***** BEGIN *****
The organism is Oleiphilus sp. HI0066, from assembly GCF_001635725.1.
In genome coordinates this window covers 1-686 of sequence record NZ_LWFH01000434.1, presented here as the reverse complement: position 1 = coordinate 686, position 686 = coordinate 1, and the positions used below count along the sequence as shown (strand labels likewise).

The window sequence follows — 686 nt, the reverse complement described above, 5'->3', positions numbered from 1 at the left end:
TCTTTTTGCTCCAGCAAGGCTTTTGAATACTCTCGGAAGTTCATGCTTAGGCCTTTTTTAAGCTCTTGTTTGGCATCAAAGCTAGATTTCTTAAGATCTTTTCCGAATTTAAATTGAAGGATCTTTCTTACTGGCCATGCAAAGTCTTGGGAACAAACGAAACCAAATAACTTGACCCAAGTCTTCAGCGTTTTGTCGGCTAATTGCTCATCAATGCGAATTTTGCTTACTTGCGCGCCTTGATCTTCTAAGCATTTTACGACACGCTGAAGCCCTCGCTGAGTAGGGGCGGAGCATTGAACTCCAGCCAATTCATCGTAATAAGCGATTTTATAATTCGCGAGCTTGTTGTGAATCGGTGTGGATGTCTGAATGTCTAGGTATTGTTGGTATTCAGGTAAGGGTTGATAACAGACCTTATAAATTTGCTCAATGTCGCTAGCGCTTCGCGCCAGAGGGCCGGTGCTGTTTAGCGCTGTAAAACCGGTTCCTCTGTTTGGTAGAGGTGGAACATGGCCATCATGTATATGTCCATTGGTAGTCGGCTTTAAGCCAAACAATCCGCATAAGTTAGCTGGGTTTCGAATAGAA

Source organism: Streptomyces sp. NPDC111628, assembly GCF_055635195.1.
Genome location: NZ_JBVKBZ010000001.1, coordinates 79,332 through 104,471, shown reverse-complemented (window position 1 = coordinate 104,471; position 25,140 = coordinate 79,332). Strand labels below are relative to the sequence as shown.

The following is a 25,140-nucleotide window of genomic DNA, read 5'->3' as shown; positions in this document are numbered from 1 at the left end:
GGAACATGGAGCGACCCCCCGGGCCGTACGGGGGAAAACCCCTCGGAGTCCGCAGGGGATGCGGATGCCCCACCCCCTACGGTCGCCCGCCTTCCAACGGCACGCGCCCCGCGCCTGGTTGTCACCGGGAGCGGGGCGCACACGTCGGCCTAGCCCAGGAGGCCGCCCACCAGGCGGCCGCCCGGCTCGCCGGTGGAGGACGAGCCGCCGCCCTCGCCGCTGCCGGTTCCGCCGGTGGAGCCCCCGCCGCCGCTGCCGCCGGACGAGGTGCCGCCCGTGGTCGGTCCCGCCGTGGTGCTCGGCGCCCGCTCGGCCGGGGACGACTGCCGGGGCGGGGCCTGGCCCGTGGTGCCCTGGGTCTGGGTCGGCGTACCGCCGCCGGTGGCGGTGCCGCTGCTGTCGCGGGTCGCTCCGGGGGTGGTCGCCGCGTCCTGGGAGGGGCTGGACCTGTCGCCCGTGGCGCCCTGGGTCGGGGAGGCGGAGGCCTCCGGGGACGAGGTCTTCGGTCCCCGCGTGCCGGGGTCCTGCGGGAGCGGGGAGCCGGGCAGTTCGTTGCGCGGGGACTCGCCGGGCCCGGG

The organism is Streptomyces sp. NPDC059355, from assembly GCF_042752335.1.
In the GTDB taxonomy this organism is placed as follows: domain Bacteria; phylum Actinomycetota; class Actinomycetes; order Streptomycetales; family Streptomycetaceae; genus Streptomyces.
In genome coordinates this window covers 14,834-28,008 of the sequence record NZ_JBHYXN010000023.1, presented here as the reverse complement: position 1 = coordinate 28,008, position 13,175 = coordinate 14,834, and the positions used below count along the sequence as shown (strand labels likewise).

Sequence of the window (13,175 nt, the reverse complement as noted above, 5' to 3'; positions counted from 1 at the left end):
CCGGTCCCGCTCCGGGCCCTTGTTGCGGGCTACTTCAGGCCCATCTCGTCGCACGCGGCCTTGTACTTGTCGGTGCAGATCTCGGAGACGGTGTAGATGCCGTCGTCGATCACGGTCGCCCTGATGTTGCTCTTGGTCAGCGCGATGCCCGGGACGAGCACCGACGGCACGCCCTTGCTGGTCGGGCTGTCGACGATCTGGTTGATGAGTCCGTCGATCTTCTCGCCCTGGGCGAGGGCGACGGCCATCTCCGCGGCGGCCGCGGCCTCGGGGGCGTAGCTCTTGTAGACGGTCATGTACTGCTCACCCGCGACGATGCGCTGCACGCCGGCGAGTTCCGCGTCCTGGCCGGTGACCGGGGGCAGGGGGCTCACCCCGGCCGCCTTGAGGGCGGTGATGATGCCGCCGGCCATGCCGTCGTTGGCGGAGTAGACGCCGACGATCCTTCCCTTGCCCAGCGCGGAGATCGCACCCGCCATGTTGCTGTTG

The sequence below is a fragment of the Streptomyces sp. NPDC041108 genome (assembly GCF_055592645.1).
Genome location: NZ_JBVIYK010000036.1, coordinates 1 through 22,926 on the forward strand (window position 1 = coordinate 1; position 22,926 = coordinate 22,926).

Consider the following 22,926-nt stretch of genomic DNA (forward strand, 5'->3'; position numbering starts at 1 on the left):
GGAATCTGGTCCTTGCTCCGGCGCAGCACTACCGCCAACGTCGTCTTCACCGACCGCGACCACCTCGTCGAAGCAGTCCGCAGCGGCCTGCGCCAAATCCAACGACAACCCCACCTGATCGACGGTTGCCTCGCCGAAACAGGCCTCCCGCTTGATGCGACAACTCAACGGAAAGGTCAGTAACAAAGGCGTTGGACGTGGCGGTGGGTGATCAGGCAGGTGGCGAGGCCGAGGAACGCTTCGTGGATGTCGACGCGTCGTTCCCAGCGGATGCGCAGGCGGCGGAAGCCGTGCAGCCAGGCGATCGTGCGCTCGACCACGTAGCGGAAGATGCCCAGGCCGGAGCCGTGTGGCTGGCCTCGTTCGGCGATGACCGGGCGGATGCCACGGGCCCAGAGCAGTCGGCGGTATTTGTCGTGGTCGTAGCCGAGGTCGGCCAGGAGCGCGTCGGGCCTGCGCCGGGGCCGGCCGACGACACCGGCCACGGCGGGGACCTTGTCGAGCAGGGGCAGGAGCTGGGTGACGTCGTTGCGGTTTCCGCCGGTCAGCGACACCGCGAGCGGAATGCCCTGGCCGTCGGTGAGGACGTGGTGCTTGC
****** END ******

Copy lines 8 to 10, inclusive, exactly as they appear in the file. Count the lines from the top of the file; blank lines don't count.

GGAACATGGAGCGACCCCCCGGGCCGTACGGGGGAAAACCCCTCGGAGTCCGCAGGGGATGCGGATGCCCCACCCCCTACGGTCGCCCGCCTTCCAACGGCACGCGCCCCGCGCCTGGTTGTCACCGGGAGCGGGGCGCACACGTCGGCCTAGCCCAGGAGGCCGCCCACCAGGCGGCCGCCCGGCTCGCCGGTGGAGGACGAGCCGCCGCCCTCGCCGCTGCCGGTTCCGCCGGTGGAGCCCCCGCCGCCGCTGCCGCCGGACGAGGTGCCGCCCGTGGTCGGTCCCGCCGTGGTGCTCGGCGCCCGCTCGGCCGGGGACGACTGCCGGGGCGGGGCCTGGCCCGTGGTGCCCTGGGTCTGGGTCGGCGTACCGCCGCCGGTGGCGGTGCCGCTGCTGTCGCGGGTCGCTCCGGGGGTGGTCGCCGCGTCCTGGGAGGGGCTGGACCTGTCGCCCGTGGCGCCCTGGGTCGGGGAGGCGGAGGCCTCCGGGGACGAGGTCTTCGGTCCCCGCGTGCCGGGGTCCTGCGGGAGCGGGGAGCCGGGCAGTTCGTTGCGCGGGGACTCGCCGGGCCCGGG

The organism is Streptomyces sp. NPDC059355, from assembly GCF_042752335.1.
In the GTDB taxonomy this organism is placed as follows: domain Bacteria; phylum Actinomycetota; class Actinomycetes; order Streptomycetales; family Streptomycetaceae; genus Streptomyces.